- Conservation and restoration in Nazi Germany and occupied countries
- Physical interactions with collections by early learned societies
- Museums, science and conservation as sites of unfolding expertise, conflict and collaboration
My work seeks to further an understanding of the political, social, pedagogical and connoisseurial consequences of physical interventions, or lack thereof, on cultural materials. At present, I am engaged with examining various aspects of conservation history at the Ashmolean Museum and its wider networks. This ranges from the early methods of preservation practiced by early learned societies and the acceptance of deterioration, to the growth and professionalization of specialist skills within a modern museum setting and the application of new scientific methods of analysis. I also investigate the role, context and reception of conservation and restoration methods through specialised published treatises and writings from Antiquity to the modern day.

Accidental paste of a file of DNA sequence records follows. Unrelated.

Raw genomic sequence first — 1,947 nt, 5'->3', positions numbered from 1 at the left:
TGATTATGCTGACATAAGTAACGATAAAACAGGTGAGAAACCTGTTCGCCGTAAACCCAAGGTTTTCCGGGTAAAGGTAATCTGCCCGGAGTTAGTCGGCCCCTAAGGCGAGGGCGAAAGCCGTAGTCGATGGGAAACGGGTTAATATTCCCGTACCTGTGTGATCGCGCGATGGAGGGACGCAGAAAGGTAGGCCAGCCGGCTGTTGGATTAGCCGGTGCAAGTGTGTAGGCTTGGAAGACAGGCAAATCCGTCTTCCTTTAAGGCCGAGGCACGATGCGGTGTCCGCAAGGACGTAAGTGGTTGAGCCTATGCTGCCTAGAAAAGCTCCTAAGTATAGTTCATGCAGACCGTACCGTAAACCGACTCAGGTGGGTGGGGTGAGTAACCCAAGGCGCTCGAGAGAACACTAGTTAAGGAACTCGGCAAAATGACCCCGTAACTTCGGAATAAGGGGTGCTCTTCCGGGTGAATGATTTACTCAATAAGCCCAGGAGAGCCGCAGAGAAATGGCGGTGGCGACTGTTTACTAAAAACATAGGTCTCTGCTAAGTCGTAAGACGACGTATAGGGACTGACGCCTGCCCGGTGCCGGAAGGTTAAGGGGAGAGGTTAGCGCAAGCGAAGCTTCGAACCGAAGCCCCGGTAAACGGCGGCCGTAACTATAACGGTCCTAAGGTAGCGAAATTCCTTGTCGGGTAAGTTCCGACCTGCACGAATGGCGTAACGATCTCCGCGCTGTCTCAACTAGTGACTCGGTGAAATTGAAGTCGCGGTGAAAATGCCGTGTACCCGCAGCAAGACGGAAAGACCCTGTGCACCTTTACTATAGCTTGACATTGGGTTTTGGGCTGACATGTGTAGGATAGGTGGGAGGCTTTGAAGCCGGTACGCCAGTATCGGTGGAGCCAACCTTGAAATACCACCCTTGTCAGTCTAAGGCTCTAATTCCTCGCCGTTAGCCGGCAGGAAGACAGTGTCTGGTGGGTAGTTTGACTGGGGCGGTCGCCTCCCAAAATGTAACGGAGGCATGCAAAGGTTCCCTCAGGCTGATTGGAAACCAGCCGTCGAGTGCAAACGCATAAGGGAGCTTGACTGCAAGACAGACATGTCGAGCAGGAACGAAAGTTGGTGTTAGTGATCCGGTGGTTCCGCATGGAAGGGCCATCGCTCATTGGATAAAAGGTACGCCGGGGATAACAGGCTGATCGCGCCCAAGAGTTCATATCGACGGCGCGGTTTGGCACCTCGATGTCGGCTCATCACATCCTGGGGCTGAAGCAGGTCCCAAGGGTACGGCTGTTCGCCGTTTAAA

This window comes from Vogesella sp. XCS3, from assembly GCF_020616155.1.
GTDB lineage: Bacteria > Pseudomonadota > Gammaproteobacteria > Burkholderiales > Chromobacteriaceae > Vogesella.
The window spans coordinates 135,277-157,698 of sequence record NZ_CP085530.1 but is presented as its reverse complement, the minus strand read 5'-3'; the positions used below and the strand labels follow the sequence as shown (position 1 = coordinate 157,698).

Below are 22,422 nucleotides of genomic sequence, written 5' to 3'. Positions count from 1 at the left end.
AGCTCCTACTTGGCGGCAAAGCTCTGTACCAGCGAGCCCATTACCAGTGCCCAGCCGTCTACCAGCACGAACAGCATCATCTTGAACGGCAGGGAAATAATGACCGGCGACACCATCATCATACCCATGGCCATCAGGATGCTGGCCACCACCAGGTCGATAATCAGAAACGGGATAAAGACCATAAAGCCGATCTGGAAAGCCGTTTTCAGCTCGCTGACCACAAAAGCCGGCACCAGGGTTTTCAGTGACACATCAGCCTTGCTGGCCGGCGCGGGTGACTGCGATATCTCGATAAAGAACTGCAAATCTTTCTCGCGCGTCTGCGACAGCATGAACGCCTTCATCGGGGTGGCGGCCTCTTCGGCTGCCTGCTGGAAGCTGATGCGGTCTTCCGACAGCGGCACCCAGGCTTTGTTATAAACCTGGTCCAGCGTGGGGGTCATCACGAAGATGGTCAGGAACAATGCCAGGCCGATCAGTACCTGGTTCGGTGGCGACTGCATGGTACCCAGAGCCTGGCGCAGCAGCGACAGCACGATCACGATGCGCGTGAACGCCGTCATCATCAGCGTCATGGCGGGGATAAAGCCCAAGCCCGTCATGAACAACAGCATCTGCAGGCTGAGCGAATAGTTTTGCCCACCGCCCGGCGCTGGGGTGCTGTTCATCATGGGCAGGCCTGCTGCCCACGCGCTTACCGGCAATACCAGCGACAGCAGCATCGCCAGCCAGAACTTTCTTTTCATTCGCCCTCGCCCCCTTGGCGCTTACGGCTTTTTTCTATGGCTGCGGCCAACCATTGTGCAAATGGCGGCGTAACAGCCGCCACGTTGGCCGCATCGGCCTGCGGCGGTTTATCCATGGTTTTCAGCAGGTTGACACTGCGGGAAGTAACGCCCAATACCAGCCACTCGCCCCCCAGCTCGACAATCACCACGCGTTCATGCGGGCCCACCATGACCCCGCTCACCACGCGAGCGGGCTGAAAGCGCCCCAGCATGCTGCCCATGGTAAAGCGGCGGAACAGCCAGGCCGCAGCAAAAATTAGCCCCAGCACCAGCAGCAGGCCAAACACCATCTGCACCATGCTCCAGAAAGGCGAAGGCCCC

I am designing and leading a digitisation project that aims to centralise historic conservation documentation at the Ashmolean Museum which will unite both textural and visual documentation electronically, building the most comprehensive object ‘biographies’ for collection materials to date and, in turn, an associated history of practitioners and their materials and techniques.